It’s extremely sad to say that trust in CEOs and other business leaders appears to be at an all-time low these days.
Undoubtedly, there are those, the minority, who have given business and business leadership a bad name. However, the subsequent – and legitimate – pushback from broader society is not limited to the wrong-doers. The impact is felt right across the business world.
Worryingly, the annual Edelman Trust Barometer survey found that nearly two thirds of the 700 global respondents doubted the credibility of CEOs in general. This really cuts straight to a key aspect of leadership for me, as someone who holds that privileged position: Trust, and how to build it.
Leadership is all about trust. And trust, to be genuine, must be earned rather than expected or demanded
We all know that, without exception, every single successful relationship relies on some element of trust – both inside and outside the world of work, in every part of our lives. Without trust, strong relationships cannot be built and good business can’t be done.
I recently read a book by a Harvard Business School professor which notes that trust matters more than competence when people weigh you up for the first time. Trust plays into every interaction we have at work, no matter how senior you are. At the end of the day, people do business with people and we all feel a lot better if we trust the person we are dealing with.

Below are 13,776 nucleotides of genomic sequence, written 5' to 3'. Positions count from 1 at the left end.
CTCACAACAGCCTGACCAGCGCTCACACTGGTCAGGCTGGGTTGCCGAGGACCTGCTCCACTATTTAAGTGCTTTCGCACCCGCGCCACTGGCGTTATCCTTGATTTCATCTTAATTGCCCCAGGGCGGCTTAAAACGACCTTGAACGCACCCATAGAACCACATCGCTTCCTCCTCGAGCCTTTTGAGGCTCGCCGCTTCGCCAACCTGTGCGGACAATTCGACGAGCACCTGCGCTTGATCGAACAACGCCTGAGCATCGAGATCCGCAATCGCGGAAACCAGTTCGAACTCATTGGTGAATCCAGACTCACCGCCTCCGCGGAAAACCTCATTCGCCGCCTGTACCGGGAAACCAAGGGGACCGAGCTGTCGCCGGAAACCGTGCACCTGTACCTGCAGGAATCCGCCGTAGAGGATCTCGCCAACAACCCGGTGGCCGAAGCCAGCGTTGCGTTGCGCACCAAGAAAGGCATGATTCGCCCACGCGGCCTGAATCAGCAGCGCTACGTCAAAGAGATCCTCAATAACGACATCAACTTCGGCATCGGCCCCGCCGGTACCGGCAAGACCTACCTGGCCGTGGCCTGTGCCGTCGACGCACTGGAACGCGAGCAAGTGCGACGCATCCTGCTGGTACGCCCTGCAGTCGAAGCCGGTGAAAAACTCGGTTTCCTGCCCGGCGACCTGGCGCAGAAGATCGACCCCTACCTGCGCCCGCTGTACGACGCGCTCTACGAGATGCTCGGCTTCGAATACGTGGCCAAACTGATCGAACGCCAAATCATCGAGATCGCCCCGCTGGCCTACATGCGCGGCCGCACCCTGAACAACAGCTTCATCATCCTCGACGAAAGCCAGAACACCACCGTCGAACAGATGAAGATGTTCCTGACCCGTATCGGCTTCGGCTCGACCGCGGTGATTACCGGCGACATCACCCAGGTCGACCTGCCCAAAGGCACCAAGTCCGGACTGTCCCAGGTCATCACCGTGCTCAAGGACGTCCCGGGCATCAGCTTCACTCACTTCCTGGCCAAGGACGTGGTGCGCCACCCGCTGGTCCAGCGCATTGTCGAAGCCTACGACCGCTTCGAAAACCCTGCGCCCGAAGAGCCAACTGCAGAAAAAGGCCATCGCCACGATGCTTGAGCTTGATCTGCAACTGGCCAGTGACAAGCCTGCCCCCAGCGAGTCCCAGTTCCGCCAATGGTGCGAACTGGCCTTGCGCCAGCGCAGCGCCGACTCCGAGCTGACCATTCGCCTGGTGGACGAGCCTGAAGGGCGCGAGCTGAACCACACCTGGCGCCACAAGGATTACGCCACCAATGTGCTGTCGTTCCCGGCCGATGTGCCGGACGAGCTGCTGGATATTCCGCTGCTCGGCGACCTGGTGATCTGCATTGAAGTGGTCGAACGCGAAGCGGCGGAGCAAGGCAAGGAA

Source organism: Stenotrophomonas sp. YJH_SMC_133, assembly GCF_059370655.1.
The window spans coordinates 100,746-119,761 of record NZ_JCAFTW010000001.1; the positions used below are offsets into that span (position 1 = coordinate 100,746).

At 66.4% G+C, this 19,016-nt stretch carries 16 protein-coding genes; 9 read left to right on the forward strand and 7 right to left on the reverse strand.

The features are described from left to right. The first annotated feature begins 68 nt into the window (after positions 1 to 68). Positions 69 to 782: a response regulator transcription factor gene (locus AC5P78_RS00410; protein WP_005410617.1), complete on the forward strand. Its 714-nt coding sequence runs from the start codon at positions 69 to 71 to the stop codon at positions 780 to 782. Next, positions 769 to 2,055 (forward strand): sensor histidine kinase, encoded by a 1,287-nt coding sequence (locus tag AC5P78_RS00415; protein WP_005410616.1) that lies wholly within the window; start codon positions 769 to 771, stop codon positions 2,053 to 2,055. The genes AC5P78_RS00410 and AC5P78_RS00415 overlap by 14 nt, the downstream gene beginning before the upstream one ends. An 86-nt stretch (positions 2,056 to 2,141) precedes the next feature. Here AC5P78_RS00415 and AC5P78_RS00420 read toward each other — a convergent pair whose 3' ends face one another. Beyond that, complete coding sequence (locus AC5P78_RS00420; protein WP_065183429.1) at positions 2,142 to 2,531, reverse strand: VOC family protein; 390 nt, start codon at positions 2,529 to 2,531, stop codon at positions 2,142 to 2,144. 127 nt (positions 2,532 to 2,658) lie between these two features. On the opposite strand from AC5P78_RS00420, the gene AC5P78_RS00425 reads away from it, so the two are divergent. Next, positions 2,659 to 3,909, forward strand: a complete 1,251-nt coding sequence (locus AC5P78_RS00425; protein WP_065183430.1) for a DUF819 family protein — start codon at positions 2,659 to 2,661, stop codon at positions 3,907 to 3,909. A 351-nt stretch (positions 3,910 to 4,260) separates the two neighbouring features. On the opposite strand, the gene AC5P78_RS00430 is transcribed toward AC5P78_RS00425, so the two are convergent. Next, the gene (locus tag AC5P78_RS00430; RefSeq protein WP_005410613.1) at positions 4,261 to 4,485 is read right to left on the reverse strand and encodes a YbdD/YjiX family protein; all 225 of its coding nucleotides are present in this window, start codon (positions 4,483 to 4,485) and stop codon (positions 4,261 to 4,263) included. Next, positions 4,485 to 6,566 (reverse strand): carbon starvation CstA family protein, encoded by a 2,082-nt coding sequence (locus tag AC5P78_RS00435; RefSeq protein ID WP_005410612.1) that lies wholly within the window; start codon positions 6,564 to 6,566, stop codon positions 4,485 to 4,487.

Trust isn’t just important in our offline worlds. In today’s always-connected, always-on, social media age, never before have leaders been under so much intense scrutiny. On a daily basis, their actions, whether good or bad, can be picked apart on a world stage – the internet.
On the web you can build trust and destroy trust on an hourly basis, with millions of people you have never met and who know practically nothing about you.
You only have to look at the recent United Airlines debacle for an example of this. A month ago, very few of us would have been able to name the CEO at United Airlines. Today, millions of people have formed a view of him and his company and felt compelled to share that globally.
‘Fake it ‘til you make it’ no longer works
Leadership is all about trust. And trust, to be genuine, must be earned rather than expected or demanded. I’ve always believed that, in order to be perceived as a leader that followers feel they can trust, you need to have an insight into the real you.
People are perceptive. If they think they are dealing with a façade, they won’t really know what lies beneath and it’s difficult to trust someone or something you think may not be genuine.
Carl Jung talked about us having a persona, the concept of the social face the individual presents to the world, "a kind of mask, designed on the one hand to make a definite impression upon others, and on the other to conceal the true nature of the individual."
In my opinion, in this day and age, that approach is no longer appropriate. Leaders should never put on a façade or a mask before they leave for the office every day, however tempting that might be. The ‘fake it ‘til you make it’ mindset just doesn’t work when your job is to build trust in order to effectively lead and inspire.
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